Washington, District of Columbia 2021-09-28 13:29:28 –
September 28, 2021
For researchers around the world working to understand and treat Alzheimer’s disease and ultimately find a cure, data from laboratory tests of patients suffering from this complex neurodegenerative disease are standardized and accessible. Must be. Since 1999 it has been National Alzheimer’s Disease Coordination Center (NACC) is housed in the Epidemiology Department of the UW School of Public Health and does this.
The UW Center, funded by the National Institutes of Health at NIH, has begun collecting data from another set of centers in hospitals and clinics across the country. These centers, Alzheimer’s Disease Research Center(ADRC), Currently, that number has increased to 35. UW Medical ADRC — And the data they provide has grown as well, from clinical diagnostics to scans of brain, neuropathology, and genomics.
Earlier this summer, the National Institute on Aging promised $ 35 million to continue funding the National Alzheimer’s Coordination Center at the University of Washington until 2026.
“We have data on about 44,000 individuals, as well as neuropathological examinations and imaging data on about 6,000 people,” he said. Walter Kukuru, Director of the University of Washington Center and Professor of Epidemiology. “It also links to most of the subject’s genomics data. We distribute the data to researchers around the world for free, so about 1,400 research publications have been published.”
Kukull said his team began working with NIA and clinical leaders across the country a few years ago to develop a more detailed, long-term standardized approach to collecting data.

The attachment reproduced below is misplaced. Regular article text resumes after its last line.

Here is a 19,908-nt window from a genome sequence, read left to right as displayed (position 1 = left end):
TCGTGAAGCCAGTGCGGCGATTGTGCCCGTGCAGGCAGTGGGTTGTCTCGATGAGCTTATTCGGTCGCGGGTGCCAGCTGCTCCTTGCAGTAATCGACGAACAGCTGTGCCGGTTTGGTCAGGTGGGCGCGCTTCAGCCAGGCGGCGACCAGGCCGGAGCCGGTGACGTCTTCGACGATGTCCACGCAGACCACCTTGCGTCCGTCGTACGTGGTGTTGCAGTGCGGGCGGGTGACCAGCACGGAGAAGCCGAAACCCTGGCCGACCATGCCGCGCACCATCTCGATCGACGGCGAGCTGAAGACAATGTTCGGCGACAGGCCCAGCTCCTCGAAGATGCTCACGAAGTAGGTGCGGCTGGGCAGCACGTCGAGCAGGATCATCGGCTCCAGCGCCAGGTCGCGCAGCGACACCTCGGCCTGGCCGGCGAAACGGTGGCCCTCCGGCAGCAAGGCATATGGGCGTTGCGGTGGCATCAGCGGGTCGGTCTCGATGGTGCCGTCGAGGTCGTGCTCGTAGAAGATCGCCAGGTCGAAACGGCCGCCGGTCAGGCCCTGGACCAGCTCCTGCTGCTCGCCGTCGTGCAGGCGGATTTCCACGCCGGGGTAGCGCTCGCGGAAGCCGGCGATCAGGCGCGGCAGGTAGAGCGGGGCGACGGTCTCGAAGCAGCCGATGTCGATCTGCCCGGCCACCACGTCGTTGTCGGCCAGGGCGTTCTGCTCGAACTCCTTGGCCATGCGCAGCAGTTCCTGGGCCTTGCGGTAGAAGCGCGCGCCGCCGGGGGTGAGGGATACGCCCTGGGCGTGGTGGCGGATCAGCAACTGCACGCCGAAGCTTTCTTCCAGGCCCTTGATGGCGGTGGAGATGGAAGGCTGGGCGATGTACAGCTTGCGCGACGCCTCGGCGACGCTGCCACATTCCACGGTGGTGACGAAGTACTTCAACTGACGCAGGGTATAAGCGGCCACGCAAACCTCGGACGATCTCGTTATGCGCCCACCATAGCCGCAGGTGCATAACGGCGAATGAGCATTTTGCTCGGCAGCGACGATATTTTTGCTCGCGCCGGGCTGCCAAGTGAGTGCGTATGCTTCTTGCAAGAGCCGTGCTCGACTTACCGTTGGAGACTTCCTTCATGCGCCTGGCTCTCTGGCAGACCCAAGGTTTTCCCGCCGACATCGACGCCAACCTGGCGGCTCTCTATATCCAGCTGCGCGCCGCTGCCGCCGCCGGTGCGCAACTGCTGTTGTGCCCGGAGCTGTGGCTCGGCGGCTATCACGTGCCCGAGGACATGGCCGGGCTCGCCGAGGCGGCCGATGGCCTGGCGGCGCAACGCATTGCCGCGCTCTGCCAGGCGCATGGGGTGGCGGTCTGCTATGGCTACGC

“Around 2002, we implemented a standardized collection system for neuropathological data. Then, in 2005, we worked with all ADRCs and NIAs to provide standardized clinical testing and primary data collection across all ADRCs. We have implemented it, “says Kukull. “that is Unified dataset.. It is still valid today and has begun a fourth revision to keep scientific and clinical practices up to date. “
NACC staff and faculty will help coordinate national meetings with all centers, collect and maintain data, guide researchers’ questions through the data, and refine hypotheses.
“Requesters are usually referred to one of the consulting research professionals who are pointing the right direction,” says Kukull. “We can help researchers download the entire set, but also focus on what they want to do, the questions they are investigating, and the data they want to download. We are also working to make this process more “self-service” and make it easier for researchers to see and access the data. “
Kukull said the new grant will help move vast amounts of data, including over 20 years of large image files and voice recordings, collected in neuropsychological tests to the cloud. We will also continue to enhance the software capabilities for processing this big data, including increased involvement in machine learning.
“Alzheimer’s disease is a complex disease with a variety of disorders,” says Kukuru. “Alzheimer’s disease as a brain disorder does not occur on its own. For example, how it interacts with cognitive decline and dementia symptoms such as vascular disease, minor strokes, Lewy body dementias, and Parkinson’s disease. Is one of the big problems that everyone is struggling with. “
NACC, ADRC, and NIA are focused on advancing research as much as possible to find a cure or cure for Alzheimer’s disease by 2025. this is, National Alzheimer’s Disease Project Law The law was signed by President Obama in January 2011.
“Publishing data to a place where people can access it and see it in other ways that perhaps no one thought of it is an important part of achieving that goal,” Kukul said. Says.
tag: Alzheimer’s Disease Research Center •• Faculty of Epidemiology •• National Alzheimer’s Disease Coordination Center •• Population health •• Faculty of Public Health •• UW medicine •• Walter Kukuru
Alzheimer’s data center at UW awarded $35 million to continue mission of free, global access Source link Alzheimer’s data center at UW awarded $35 million to continue mission of free, global access